'Women are Demanding Political Divorce'



The protests in Belarus have been going on since August 2020 and people have been standing up to President Lukashenka. Most recently, the attempted kidnapping of Belarusian athlete Kristina Timanovskaya at the Tokyo Olympics was in the news internationally. Olga Karatch, opposition activist from Belarus and founder of 'Our House', speaks about the catalyst for the uprisings and why women are at the forefront of resistance.

Olga Karatch forms a heart with her fingers.
Olga Karatch, © Dmitrij Leltschuk

ifa: Olga, the protests in Belarus started in summer 2020 as a reaction to the rigged election in your country. What is your impression of the current situation one year after the protests started?

Olga Karatch: Now that a year has passed since the beginning of the protests, we understand that what happened in 2020 was not the end, but only the beginning of our fight for our rights. The situation in Belarus has not stabilized to this moment: people still suffer from repressions, torture, and humiliation. The whole country is under a huge psychological trauma right now.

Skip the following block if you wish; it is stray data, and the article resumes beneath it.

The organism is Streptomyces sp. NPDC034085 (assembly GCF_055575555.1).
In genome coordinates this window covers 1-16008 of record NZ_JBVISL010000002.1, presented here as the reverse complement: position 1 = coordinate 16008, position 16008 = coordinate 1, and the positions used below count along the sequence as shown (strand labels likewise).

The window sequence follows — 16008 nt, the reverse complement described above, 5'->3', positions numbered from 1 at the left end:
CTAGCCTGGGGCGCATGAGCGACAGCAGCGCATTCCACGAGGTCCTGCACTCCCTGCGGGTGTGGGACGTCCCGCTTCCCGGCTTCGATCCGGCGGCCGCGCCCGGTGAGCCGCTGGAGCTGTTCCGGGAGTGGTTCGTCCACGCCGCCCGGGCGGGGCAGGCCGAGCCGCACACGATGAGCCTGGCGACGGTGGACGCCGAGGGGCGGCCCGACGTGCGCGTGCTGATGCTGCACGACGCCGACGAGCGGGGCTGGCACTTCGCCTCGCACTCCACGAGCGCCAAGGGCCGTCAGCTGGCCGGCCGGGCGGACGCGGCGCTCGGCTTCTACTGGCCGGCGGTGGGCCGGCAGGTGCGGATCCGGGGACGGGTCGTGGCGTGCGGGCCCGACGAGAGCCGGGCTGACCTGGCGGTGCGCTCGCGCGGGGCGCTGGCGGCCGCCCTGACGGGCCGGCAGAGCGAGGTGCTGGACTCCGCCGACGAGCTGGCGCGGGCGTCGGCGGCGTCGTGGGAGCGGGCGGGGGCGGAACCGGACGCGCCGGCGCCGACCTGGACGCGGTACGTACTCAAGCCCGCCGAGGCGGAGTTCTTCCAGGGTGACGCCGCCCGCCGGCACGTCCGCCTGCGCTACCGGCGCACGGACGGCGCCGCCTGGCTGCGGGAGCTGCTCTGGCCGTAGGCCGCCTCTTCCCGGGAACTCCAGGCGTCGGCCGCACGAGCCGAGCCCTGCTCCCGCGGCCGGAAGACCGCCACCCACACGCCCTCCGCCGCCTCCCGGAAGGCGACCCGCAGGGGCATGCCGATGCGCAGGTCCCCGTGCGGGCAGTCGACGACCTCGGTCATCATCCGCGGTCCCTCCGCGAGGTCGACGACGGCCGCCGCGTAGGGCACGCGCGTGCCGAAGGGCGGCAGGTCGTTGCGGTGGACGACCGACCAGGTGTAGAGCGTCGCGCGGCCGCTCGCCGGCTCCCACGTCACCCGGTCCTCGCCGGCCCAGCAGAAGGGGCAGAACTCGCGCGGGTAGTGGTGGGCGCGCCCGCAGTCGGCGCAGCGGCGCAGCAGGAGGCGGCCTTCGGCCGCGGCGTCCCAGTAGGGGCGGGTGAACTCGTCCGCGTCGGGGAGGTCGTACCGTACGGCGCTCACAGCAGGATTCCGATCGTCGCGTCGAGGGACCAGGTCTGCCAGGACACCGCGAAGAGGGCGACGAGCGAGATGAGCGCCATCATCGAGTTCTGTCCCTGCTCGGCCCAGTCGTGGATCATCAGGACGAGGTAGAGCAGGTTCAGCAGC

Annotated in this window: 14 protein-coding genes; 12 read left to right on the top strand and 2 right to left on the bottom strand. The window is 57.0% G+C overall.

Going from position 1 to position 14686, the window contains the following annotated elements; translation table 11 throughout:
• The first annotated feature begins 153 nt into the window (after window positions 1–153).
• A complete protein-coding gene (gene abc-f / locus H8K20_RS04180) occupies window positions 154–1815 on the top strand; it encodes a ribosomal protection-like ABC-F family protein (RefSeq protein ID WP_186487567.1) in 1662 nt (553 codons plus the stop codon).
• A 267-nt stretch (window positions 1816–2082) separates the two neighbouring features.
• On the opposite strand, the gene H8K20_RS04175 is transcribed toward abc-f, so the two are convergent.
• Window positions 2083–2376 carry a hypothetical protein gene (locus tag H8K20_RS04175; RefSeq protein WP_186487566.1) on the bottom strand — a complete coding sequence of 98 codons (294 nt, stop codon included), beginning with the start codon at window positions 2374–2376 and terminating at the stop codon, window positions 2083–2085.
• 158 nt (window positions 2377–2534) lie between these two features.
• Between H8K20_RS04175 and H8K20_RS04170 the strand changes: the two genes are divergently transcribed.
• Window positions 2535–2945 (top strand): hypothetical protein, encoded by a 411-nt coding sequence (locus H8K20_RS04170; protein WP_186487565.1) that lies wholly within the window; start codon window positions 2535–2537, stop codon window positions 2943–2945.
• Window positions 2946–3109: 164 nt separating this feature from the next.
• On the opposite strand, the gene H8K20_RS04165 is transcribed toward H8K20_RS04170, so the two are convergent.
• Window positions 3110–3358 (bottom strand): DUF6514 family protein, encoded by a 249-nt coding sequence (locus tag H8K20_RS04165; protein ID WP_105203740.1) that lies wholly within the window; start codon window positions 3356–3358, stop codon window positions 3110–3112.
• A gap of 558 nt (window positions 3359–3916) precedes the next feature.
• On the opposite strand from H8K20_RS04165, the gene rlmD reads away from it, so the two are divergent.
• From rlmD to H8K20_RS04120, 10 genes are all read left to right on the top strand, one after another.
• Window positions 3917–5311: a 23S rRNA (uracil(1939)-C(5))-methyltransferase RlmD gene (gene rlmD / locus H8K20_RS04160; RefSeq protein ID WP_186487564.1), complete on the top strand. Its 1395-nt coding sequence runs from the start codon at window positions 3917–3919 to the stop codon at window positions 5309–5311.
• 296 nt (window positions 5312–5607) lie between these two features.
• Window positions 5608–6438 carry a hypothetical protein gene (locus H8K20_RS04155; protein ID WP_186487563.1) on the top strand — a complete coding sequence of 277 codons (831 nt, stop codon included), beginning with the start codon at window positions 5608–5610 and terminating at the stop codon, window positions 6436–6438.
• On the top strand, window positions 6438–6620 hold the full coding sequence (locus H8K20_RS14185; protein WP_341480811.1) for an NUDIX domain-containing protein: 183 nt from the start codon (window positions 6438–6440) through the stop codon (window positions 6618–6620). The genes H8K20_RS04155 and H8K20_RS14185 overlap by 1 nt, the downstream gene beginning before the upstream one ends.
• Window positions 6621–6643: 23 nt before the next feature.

Unfortunately, the leaders of democratic forces made a lot of mistakes, that allowed Lukashenka to extend his power. We need to acknowledge that we were much closer to our victory in August 2020 than we are today. Nevertheless, we also see that the Belarusian society does not give up.

ifa: Women have not only been in the vanguard of the political opposition but also of the civil resistance. Why have they decided to take a stand?

Karatch: That is an interesting question! One could also ask why they have been asleep for so many years. Three years after Belarus' independence, Lukashenka came to power in 1994 in the first democratic elections ever held. For us, he was like a prince granting us freedom. Until recently, women have been Lukashenka's core electorate because they enjoyed generous social guarantees, such as three years of childcare leave. There was an unwritten social agreement between him and the women in the country, something like 'I'll feed you as long as you remain silent'. But they realised that his so-called social protection was a fraud. Seeing this, they also realised that they don't want this kind of 'prince' anymore, that they have to take control and decide how to have a better life for themselves.

'Women have changed their attitudes'

ifa: What led to the erosion of this social agreement?